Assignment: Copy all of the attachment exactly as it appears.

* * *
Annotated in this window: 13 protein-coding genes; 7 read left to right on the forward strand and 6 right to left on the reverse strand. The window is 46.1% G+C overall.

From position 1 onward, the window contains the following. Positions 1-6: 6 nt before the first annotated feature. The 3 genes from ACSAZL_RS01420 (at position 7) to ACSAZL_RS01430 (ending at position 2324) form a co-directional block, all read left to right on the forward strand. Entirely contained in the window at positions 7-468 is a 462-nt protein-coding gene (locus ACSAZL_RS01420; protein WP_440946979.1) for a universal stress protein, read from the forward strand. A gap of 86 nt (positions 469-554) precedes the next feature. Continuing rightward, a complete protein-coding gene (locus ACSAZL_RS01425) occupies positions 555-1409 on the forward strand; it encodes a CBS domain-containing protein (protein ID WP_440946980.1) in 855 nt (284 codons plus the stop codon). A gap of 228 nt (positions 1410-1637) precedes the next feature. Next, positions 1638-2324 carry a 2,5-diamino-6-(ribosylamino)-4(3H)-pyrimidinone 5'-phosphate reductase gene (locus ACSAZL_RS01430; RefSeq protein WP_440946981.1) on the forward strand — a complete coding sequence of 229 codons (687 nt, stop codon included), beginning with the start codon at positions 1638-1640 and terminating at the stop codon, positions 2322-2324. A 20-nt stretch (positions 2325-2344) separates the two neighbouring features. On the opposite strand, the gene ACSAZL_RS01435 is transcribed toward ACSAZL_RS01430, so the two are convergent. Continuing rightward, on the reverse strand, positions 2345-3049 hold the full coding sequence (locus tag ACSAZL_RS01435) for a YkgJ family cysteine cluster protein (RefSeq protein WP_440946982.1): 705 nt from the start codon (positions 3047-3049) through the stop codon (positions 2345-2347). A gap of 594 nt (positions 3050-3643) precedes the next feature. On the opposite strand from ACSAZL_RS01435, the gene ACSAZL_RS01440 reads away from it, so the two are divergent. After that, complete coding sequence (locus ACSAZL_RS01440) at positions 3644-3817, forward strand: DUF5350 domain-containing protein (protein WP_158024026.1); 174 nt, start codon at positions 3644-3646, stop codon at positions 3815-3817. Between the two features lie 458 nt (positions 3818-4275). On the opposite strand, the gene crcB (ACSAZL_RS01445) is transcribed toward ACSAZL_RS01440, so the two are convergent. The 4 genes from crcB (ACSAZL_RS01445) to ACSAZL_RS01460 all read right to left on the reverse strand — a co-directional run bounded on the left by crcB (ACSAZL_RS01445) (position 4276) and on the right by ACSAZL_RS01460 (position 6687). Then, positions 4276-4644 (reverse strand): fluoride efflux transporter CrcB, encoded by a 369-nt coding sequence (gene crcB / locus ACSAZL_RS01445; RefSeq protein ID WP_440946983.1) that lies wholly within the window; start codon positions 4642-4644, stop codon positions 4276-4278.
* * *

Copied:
Annotated in this window: 13 protein-coding genes; 7 read left to right on the forward strand and 6 right to left on the reverse strand. The window is 46.1% G+C overall.

From position 1 onward, the window contains the following. Positions 1-6: 6 nt before the first annotated feature. The 3 genes from ACSAZL_RS01420 (at position 7) to ACSAZL_RS01430 (ending at position 2324) form a co-directional block, all read left to right on the forward strand. Entirely contained in the window at positions 7-468 is a 462-nt protein-coding gene (locus ACSAZL_RS01420; protein WP_440946979.1) for a universal stress protein, read from the forward strand. A gap of 86 nt (positions 469-554) precedes the next feature. Continuing rightward, a complete protein-coding gene (locus ACSAZL_RS01425) occupies positions 555-1409 on the forward strand; it encodes a CBS domain-containing protein (protein ID WP_440946980.1) in 855 nt (284 codons plus the stop codon). A gap of 228 nt (positions 1410-1637) precedes the next feature. Next, positions 1638-2324 carry a 2,5-diamino-6-(ribosylamino)-4(3H)-pyrimidinone 5'-phosphate reductase gene (locus ACSAZL_RS01430; RefSeq protein WP_440946981.1) on the forward strand — a complete coding sequence of 229 codons (687 nt, stop codon included), beginning with the start codon at positions 1638-1640 and terminating at the stop codon, positions 2322-2324. A 20-nt stretch (positions 2325-2344) separates the two neighbouring features. On the opposite strand, the gene ACSAZL_RS01435 is transcribed toward ACSAZL_RS01430, so the two are convergent. Continuing rightward, on the reverse strand, positions 2345-3049 hold the full coding sequence (locus tag ACSAZL_RS01435) for a YkgJ family cysteine cluster protein (RefSeq protein WP_440946982.1): 705 nt from the start codon (positions 3047-3049) through the stop codon (positions 2345-2347). A gap of 594 nt (positions 3050-3643) precedes the next feature. On the opposite strand from ACSAZL_RS01435, the gene ACSAZL_RS01440 reads away from it, so the two are divergent. After that, complete coding sequence (locus ACSAZL_RS01440) at positions 3644-3817, forward strand: DUF5350 domain-containing protein (protein WP_158024026.1); 174 nt, start codon at positions 3644-3646, stop codon at positions 3815-3817. Between the two features lie 458 nt (positions 3818-4275). On the opposite strand, the gene crcB (ACSAZL_RS01445) is transcribed toward ACSAZL_RS01440, so the two are convergent. The 4 genes from crcB (ACSAZL_RS01445) to ACSAZL_RS01460 all read right to left on the reverse strand — a co-directional run bounded on the left by crcB (ACSAZL_RS01445) (position 4276) and on the right by ACSAZL_RS01460 (position 6687). Then, positions 4276-4644 (reverse strand): fluoride efflux transporter CrcB, encoded by a 369-nt coding sequence (gene crcB / locus ACSAZL_RS01445; RefSeq protein ID WP_440946983.1) that lies wholly within the window; start codon positions 4642-4644, stop codon positions 4276-4278.